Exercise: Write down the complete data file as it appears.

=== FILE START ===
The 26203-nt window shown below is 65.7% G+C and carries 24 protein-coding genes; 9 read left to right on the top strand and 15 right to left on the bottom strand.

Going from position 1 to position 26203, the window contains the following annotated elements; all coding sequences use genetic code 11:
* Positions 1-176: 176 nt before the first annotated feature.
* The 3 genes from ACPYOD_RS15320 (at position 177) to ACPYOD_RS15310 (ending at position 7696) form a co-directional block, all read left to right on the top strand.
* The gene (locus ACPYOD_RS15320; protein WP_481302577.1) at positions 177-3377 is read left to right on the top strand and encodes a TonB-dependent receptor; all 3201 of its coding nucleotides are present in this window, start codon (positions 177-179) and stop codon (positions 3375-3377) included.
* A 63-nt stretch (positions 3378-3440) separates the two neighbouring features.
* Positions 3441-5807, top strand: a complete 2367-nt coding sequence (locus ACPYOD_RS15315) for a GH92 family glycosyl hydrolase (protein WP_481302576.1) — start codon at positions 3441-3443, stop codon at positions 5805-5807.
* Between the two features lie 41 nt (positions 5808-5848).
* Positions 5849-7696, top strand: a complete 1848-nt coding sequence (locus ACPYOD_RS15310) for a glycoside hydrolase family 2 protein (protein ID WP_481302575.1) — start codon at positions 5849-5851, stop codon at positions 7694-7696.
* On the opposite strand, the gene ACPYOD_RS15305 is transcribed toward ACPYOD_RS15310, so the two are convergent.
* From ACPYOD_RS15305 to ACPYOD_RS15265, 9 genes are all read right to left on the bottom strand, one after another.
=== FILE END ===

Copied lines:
The 26203-nt window shown below is 65.7% G+C and carries 24 protein-coding genes; 9 read left to right on the top strand and 15 right to left on the bottom strand.

Going from position 1 to position 26203, the window contains the following annotated elements; all coding sequences use genetic code 11:
* Positions 1-176: 176 nt before the first annotated feature.
* The 3 genes from ACPYOD_RS15320 (at position 177) to ACPYOD_RS15310 (ending at position 7696) form a co-directional block, all read left to right on the top strand.
* The gene (locus ACPYOD_RS15320; protein WP_481302577.1) at positions 177-3377 is read left to right on the top strand and encodes a TonB-dependent receptor; all 3201 of its coding nucleotides are present in this window, start codon (positions 177-179) and stop codon (positions 3375-3377) included.
* A 63-nt stretch (positions 3378-3440) separates the two neighbouring features.
* Positions 3441-5807, top strand: a complete 2367-nt coding sequence (locus ACPYOD_RS15315) for a GH92 family glycosyl hydrolase (protein WP_481302576.1) — start codon at positions 3441-3443, stop codon at positions 5805-5807.
* Between the two features lie 41 nt (positions 5808-5848).
* Positions 5849-7696, top strand: a complete 1848-nt coding sequence (locus ACPYOD_RS15310) for a glycoside hydrolase family 2 protein (protein ID WP_481302575.1) — start codon at positions 5849-5851, stop codon at positions 7694-7696.
* On the opposite strand, the gene ACPYOD_RS15305 is transcribed toward ACPYOD_RS15310, so the two are convergent.
* From ACPYOD_RS15305 to ACPYOD_RS15265, 9 genes are all read right to left on the bottom strand, one after another.